Be in the know about campus alcohol policies

Liquor law violations are the most frequently reported crimes on campus and most of those oc- cur in the residence halls–even in the rooms of those of legal drink- ing age. In 2013, there were 212 liquor law referrals on campus document- ed in the 2013 Campus Safety Re- port. “Alcohol and drug use and abuse is a huge problem at colleges and universities across the country,” Patrick Linfante, assistant vice president and director for Public Safety and Security, said. “Students should be aware that they can be held responsible and face serious consequences.” Jess Proano, assistant director for the First Year Experience in Hous- ing and Residence Life, explains what typically happens when an al- cohol policy violation is discovered inside a residence hall. “The alco- hol is confiscated, disposed of and an incident report is submitted,” Proano said. This is not just for underage students but also students who are 21 and over who did not properly
check-in what is identified as “per- sonal consumption” containers at the front desk. Winston Roberts, assistant dean of students, explained the Univer- sity’s alcohol policies. “The Univer- sity takes the stand on educating first through interaction with our caseworkers,” he said. “Any sanc- tions that are given to students who may violate University community standards are expected to help the student make better decisions in the future.” There also were 50 drug law re- ferrals for incidents occurring on campus, according to the most re- cent Campus Safety Report. The Department of Public Safety and Security gets involved in res- idence hall violations in instances of drug use and provided medical assistance when needed, according to Linfante. Public Safety works closely with SOPD to address student conduct. According to Linfante, “the police have little choice when students are caught with drugs or alcohol off-campus and by law must make an arrest or summons.” However, he continued, “Generally, police do not charge students with pub- lic intoxication but would rather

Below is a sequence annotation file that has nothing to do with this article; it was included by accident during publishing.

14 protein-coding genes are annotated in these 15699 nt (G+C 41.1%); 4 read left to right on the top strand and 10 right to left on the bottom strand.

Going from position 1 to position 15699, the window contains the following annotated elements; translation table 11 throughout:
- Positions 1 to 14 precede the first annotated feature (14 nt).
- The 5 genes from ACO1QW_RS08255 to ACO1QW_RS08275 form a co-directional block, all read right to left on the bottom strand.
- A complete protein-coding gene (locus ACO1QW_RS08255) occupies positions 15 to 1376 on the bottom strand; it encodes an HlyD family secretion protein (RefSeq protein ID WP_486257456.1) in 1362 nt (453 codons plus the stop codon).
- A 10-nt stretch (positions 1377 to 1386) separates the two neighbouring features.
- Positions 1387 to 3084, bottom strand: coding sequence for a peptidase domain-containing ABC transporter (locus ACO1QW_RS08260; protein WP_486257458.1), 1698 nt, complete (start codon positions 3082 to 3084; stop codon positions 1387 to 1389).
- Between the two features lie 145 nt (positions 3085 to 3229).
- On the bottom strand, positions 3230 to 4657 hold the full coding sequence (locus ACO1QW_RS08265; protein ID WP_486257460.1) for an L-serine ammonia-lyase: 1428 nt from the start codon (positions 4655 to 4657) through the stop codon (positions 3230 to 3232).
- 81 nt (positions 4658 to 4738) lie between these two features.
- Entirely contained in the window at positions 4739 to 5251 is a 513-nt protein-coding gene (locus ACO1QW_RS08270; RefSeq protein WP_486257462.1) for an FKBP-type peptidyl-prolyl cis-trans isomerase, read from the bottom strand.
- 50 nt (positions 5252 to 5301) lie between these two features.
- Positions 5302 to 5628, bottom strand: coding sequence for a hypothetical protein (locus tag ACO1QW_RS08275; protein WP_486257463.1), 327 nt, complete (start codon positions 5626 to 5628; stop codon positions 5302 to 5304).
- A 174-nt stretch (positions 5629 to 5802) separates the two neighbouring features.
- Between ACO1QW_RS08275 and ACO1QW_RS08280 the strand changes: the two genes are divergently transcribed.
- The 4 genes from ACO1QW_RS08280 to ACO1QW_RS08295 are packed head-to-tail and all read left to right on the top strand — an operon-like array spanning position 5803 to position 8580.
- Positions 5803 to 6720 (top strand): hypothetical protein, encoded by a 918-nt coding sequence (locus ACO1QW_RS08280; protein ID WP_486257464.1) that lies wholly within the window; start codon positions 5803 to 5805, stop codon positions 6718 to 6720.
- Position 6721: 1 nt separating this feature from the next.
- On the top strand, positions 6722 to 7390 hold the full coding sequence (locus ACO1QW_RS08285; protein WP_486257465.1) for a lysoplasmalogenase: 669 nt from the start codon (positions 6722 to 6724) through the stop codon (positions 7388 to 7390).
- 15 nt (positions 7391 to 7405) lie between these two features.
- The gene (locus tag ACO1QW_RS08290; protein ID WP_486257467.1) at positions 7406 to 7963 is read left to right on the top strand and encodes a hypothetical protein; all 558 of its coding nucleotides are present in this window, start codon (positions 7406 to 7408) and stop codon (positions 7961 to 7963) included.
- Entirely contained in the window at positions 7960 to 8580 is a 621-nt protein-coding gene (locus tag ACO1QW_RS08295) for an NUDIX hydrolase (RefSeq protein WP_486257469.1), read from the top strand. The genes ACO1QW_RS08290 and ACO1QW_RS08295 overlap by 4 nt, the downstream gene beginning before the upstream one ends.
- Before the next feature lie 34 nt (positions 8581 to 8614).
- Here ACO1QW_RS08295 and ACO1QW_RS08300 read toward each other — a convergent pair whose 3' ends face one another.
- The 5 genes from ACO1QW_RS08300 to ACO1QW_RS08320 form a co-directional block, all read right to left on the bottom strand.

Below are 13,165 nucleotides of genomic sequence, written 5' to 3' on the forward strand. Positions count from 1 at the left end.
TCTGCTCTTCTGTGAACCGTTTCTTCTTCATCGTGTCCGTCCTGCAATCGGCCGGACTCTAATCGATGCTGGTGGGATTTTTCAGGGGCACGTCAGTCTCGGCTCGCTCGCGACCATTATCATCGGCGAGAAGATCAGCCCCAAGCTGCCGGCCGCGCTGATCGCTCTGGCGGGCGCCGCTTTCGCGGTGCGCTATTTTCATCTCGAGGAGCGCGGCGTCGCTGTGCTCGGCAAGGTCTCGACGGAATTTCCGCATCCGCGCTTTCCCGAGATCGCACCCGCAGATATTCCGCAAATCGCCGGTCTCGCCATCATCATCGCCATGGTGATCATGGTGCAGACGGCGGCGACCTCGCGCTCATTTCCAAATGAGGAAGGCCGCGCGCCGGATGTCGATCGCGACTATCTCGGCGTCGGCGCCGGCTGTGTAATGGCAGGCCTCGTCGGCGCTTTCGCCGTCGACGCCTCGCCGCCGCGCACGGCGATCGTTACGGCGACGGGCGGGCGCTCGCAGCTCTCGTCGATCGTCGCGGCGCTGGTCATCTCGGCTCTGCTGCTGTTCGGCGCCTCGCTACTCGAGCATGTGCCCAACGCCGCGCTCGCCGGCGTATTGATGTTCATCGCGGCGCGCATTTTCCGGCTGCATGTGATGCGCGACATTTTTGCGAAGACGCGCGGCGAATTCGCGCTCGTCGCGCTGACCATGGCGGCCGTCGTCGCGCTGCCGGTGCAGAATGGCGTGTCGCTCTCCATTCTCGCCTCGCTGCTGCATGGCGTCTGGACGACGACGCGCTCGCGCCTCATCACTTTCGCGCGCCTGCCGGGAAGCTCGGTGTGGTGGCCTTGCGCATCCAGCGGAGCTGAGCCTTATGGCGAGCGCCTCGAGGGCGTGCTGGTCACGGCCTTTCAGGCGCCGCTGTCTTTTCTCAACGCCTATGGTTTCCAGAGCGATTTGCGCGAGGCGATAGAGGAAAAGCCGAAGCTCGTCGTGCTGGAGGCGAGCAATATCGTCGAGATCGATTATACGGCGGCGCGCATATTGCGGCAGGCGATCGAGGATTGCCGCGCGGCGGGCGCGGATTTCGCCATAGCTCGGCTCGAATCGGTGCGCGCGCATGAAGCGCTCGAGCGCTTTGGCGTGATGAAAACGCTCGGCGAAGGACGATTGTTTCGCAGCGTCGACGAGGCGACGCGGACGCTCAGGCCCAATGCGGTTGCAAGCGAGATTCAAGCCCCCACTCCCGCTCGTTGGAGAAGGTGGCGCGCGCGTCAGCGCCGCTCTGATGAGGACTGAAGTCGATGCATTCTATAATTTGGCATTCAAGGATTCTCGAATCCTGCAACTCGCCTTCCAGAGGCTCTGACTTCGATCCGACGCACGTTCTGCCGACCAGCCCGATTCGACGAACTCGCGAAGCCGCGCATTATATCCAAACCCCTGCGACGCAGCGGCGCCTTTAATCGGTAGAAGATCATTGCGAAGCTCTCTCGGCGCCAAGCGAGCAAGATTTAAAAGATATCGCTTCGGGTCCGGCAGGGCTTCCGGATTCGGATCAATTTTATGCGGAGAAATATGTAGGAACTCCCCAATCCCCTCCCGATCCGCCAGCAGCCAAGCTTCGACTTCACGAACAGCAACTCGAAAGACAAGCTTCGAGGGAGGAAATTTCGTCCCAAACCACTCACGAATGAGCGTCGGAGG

charge them as a disorderly person based on their conduct.” Off-campus students do not get a free pass just because they are outside the University fence. “Students who are caught off-campus for alcohol related vio- lations can face charges in munici- pal court in addition to disciplinary charges here at the University,” Linfante said. Roberts said the reason behind this kind of disciplinary action is to remind students that they are representatives of Seton Hall Uni- versity whether they are on campus or in town, and thus are expected to act responsibly and respectfully at all times. In terms of acquiring alcohol, Linfante explained that using a fake driver’s license could poten- tially be a third degree criminal offence, punishable by up to five years in state prison. Even simply possessing the fake license can re- sult in consequences ranging from six months in jail to 18 months in state prison. Above all, Proano said, the great- est concern is student safety. “The HRL department encourages stu- dents to act responsibly and to be safe,” Proano said. “Ultimately, we
want our students to be safe and make good choices.” The “Good Samaritan” poli- cy can help keep students safe by easing the fear of consequences by underage drinkers in a serious sit- uation. Students who seek medical as- sistance for themselves or for an individual who is intoxicated or experiencing an alcohol-related emergency will not be subject to University disciplinary action relat- ed to the alcohol policy, according to the Seton Hall Website. However, all students involved will still have to meet with the
Office of the Dean of Students to review the matter. While no formal disciplinary sanction, like proba- tion, will be applied, an appropri- ate educational response, such as a requirement to attend an alcohol awareness class, may be imposed. “I truly want students to be safe and to take care of each other,” Proano said. “It’s important that students know warning signs of unsafe behavior and situations and take care of each other by getting help, calling 911, Public Safety or a resident assistant.” Emily Balan can be reached at em-

Author: Emily Balan

Emily is the news editor for The Setonian and writes for the news section. She also writes for The Diplomatic Envoy where she holds the layout & copy editor position. She will be graduating in spring 2016 from the School of Diplomacy with a BS in diplomacy and international relations and a BA in philosophy, with minors in French and journalism.

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